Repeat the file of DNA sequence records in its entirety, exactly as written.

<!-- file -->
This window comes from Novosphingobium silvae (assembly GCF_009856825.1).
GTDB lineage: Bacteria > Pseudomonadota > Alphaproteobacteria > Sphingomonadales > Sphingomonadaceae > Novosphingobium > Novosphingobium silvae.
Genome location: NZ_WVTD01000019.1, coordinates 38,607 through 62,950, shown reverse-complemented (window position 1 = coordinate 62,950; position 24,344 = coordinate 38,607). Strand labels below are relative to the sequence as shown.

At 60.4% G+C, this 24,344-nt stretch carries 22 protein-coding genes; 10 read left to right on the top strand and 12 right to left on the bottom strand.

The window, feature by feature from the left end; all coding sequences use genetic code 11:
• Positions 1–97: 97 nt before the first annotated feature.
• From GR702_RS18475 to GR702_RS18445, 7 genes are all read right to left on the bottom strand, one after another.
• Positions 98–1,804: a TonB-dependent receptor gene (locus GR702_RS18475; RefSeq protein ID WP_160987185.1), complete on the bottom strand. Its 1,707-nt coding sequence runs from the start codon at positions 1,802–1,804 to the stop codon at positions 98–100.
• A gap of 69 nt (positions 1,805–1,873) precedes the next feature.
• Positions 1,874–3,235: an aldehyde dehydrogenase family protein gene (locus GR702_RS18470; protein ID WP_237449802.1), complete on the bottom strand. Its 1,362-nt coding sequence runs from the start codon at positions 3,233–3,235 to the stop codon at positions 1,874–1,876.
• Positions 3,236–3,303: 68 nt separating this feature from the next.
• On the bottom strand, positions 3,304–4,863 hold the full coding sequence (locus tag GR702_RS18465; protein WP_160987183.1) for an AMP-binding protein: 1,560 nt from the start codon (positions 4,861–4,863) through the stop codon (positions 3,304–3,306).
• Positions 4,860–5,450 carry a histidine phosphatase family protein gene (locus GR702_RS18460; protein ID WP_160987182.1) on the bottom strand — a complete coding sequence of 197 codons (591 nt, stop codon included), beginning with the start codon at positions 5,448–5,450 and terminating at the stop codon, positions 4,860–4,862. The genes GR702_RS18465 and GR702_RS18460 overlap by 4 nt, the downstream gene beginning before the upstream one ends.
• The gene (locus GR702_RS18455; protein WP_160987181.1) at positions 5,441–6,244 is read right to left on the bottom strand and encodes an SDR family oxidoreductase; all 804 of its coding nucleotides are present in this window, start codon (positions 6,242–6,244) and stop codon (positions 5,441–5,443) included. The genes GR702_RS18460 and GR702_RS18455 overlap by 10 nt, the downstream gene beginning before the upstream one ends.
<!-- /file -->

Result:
This window comes from Novosphingobium silvae (assembly GCF_009856825.1).
GTDB lineage: Bacteria > Pseudomonadota > Alphaproteobacteria > Sphingomonadales > Sphingomonadaceae > Novosphingobium > Novosphingobium silvae.
Genome location: NZ_WVTD01000019.1, coordinates 38,607 through 62,950, shown reverse-complemented (window position 1 = coordinate 62,950; position 24,344 = coordinate 38,607). Strand labels below are relative to the sequence as shown.

At 60.4% G+C, this 24,344-nt stretch carries 22 protein-coding genes; 10 read left to right on the top strand and 12 right to left on the bottom strand.

The window, feature by feature from the left end; all coding sequences use genetic code 11:
• Positions 1–97: 97 nt before the first annotated feature.
• From GR702_RS18475 to GR702_RS18445, 7 genes are all read right to left on the bottom strand, one after another.
• Positions 98–1,804: a TonB-dependent receptor gene (locus GR702_RS18475; RefSeq protein ID WP_160987185.1), complete on the bottom strand. Its 1,707-nt coding sequence runs from the start codon at positions 1,802–1,804 to the stop codon at positions 98–100.
• A gap of 69 nt (positions 1,805–1,873) precedes the next feature.
• Positions 1,874–3,235: an aldehyde dehydrogenase family protein gene (locus GR702_RS18470; protein ID WP_237449802.1), complete on the bottom strand. Its 1,362-nt coding sequence runs from the start codon at positions 3,233–3,235 to the stop codon at positions 1,874–1,876.
• Positions 3,236–3,303: 68 nt separating this feature from the next.
• On the bottom strand, positions 3,304–4,863 hold the full coding sequence (locus tag GR702_RS18465; protein WP_160987183.1) for an AMP-binding protein: 1,560 nt from the start codon (positions 4,861–4,863) through the stop codon (positions 3,304–3,306).
• Positions 4,860–5,450 carry a histidine phosphatase family protein gene (locus GR702_RS18460; protein ID WP_160987182.1) on the bottom strand — a complete coding sequence of 197 codons (591 nt, stop codon included), beginning with the start codon at positions 5,448–5,450 and terminating at the stop codon, positions 4,860–4,862. The genes GR702_RS18465 and GR702_RS18460 overlap by 4 nt, the downstream gene beginning before the upstream one ends.
• The gene (locus GR702_RS18455; protein WP_160987181.1) at positions 5,441–6,244 is read right to left on the bottom strand and encodes an SDR family oxidoreductase; all 804 of its coding nucleotides are present in this window, start codon (positions 6,242–6,244) and stop codon (positions 5,441–5,443) included. The genes GR702_RS18460 and GR702_RS18455 overlap by 10 nt, the downstream gene beginning before the upstream one ends.